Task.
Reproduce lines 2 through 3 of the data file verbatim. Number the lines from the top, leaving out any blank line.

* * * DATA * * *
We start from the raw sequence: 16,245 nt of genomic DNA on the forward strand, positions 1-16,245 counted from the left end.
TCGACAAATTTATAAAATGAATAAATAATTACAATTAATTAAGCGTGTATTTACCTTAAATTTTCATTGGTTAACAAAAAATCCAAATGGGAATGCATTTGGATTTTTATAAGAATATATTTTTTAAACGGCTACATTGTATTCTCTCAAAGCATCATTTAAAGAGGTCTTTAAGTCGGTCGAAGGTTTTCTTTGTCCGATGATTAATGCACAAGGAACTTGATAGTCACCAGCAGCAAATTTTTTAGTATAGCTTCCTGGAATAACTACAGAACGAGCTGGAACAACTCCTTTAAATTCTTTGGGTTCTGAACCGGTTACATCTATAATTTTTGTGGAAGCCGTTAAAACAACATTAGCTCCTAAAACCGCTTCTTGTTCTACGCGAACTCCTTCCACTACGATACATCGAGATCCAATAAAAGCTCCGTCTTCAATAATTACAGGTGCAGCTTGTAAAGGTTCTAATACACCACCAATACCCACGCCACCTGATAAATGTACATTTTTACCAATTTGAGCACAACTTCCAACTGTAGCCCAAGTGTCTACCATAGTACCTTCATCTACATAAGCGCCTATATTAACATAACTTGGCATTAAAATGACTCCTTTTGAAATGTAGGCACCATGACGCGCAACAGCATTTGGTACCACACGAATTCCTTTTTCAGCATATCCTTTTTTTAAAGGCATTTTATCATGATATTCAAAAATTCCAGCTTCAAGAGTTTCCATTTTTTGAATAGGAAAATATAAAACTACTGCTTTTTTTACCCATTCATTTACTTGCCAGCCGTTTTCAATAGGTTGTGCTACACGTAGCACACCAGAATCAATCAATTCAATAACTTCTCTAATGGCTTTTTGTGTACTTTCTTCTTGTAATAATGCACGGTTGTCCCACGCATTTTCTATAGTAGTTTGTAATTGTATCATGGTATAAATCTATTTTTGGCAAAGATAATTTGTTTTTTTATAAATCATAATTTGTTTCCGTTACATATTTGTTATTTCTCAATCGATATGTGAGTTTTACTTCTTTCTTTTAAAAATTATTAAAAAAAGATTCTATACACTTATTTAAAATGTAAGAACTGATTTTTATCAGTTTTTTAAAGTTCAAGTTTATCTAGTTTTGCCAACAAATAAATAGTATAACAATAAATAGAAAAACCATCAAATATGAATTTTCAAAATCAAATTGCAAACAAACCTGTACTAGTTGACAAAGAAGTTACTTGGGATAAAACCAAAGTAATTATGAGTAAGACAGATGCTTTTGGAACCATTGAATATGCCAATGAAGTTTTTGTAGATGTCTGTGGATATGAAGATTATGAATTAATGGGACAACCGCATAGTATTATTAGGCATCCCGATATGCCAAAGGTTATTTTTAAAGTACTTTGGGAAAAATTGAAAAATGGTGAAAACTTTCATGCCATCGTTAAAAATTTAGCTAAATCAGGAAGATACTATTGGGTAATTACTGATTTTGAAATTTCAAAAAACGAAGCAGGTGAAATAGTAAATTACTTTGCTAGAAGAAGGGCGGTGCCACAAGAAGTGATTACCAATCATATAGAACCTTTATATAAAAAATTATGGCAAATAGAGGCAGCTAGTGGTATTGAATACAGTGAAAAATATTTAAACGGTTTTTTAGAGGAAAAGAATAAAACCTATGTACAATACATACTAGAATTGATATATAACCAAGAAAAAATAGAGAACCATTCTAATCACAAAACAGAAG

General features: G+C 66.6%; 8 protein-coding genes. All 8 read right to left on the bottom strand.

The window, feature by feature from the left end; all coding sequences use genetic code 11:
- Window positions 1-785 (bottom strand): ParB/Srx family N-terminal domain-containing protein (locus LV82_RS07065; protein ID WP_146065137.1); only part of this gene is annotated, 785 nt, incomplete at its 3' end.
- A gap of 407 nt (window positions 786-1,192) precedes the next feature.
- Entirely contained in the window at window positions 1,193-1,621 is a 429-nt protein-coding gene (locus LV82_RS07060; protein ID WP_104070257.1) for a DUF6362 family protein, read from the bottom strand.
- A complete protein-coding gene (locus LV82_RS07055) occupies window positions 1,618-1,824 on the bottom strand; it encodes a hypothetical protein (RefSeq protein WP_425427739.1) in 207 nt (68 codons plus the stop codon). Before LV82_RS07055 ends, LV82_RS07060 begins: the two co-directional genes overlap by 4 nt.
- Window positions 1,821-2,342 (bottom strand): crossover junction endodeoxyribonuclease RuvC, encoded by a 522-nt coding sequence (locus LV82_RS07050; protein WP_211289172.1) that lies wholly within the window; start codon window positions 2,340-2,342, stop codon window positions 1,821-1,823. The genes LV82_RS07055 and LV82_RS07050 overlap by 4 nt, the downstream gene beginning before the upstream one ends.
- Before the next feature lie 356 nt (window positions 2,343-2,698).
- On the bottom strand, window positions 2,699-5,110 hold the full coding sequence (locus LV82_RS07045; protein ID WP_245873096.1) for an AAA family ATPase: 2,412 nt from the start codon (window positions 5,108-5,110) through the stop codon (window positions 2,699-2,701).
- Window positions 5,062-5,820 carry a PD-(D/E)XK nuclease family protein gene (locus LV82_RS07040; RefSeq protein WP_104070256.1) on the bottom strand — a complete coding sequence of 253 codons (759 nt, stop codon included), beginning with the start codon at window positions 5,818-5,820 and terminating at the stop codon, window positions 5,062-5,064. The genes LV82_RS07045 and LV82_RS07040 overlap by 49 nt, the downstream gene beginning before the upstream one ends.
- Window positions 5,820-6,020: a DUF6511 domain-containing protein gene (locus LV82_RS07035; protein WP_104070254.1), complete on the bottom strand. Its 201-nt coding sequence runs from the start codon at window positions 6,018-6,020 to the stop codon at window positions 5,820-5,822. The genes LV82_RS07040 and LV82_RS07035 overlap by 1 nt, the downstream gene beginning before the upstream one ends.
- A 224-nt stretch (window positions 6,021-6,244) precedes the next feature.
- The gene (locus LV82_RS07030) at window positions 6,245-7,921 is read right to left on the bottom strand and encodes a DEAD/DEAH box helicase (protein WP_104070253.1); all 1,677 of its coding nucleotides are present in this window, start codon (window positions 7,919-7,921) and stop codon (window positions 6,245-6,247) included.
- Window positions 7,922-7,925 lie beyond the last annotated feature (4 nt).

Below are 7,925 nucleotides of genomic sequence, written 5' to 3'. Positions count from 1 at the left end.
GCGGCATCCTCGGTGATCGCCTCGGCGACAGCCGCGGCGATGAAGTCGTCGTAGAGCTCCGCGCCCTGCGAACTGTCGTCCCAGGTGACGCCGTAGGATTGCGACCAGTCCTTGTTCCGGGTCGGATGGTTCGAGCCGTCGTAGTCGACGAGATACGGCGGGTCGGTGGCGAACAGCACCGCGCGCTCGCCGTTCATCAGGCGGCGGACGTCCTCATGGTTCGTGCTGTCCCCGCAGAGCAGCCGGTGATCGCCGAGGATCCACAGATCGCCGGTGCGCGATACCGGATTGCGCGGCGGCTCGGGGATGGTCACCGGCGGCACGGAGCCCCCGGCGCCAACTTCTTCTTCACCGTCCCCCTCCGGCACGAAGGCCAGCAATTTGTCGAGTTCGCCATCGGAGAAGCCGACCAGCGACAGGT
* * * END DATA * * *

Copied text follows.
TCGACAAATTTATAAAATGAATAAATAATTACAATTAATTAAGCGTGTATTTACCTTAAATTTTCATTGGTTAACAAAAAATCCAAATGGGAATGCATTTGGATTTTTATAAGAATATATTTTTTAAACGGCTACATTGTATTCTCTCAAAGCATCATTTAAAGAGGTCTTTAAGTCGGTCGAAGGTTTTCTTTGTCCGATGATTAATGCACAAGGAACTTGATAGTCACCAGCAGCAAATTTTTTAGTATAGCTTCCTGGAATAACTACAGAACGAGCTGGAACAACTCCTTTAAATTCTTTGGGTTCTGAACCGGTTACATCTATAATTTTTGTGGAAGCCGTTAAAACAACATTAGCTCCTAAAACCGCTTCTTGTTCTACGCGAACTCCTTCCACTACGATACATCGAGATCCAATAAAAGCTCCGTCTTCAATAATTACAGGTGCAGCTTGTAAAGGTTCTAATACACCACCAATACCCACGCCACCTGATAAATGTACATTTTTACCAATTTGAGCACAACTTCCAACTGTAGCCCAAGTGTCTACCATAGTACCTTCATCTACATAAGCGCCTATATTAACATAACTTGGCATTAAAATGACTCCTTTTGAAATGTAGGCACCATGACGCGCAACAGCATTTGGTACCACACGAATTCCTTTTTCAGCATATCCTTTTTTTAAAGGCATTTTATCATGATATTCAAAAATTCCAGCTTCAAGAGTTTCCATTTTTTGAATAGGAAAATATAAAACTACTGCTTTTTTTACCCATTCATTTACTTGCCAGCCGTTTTCAATAGGTTGTGCTACACGTAGCACACCAGAATCAATCAATTCAATAACTTCTCTAATGGCTTTTTGTGTACTTTCTTCTTGTAATAATGCACGGTTGTCCCACGCATTTTCTATAGTAGTTTGTAATTGTATCATGGTATAAATCTATTTTTGGCAAAGATAATTTGTTTTTTTATAAATCATAATTTGTTTCCGTTACATATTTGTTATTTCTCAATCGATATGTGAGTTTTACTTCTTTCTTTTAAAAATTATTAAAAAAAGATTCTATACACTTATTTAAAATGTAAGAACTGATTTTTATCAGTTTTTTAAAGTTCAAGTTTATCTAGTTTTGCCAACAAATAAATAGTATAACAATAAATAGAAAAACCATCAAATATGAATTTTCAAAATCAAATTGCAAACAAACCTGTACTAGTTGACAAAGAAGTTACTTGGGATAAAACCAAAGTAATTATGAGTAAGACAGATGCTTTTGGAACCATTGAATATGCCAATGAAGTTTTTGTAGATGTCTGTGGATATGAAGATTATGAATTAATGGGACAACCGCATAGTATTATTAGGCATCCCGATATGCCAAAGGTTATTTTTAAAGTACTTTGGGAAAAATTGAAAAATGGTGAAAACTTTCATGCCATCGTTAAAAATTTAGCTAAATCAGGAAGATACTATTGGGTAATTACTGATTTTGAAATTTCAAAAAACGAAGCAGGTGAAATAGTAAATTACTTTGCTAGAAGAAGGGCGGTGCCACAAGAAGTGATTACCAATCATATAGAACCTTTATATAAAAAATTATGGCAAATAGAGGCAGCTAGTGGTATTGAATACAGTGAAAAATATTTAAACGGTTTTTTAGAGGAAAAGAATAAAACCTATGTACAATACATACTAGAATTGATATATAACCAAGAAAAAATAGAGAACCATTCTAATCACAAAACAGAAG

General features: G+C 66.6%; 8 protein-coding genes. All 8 read right to left on the bottom strand.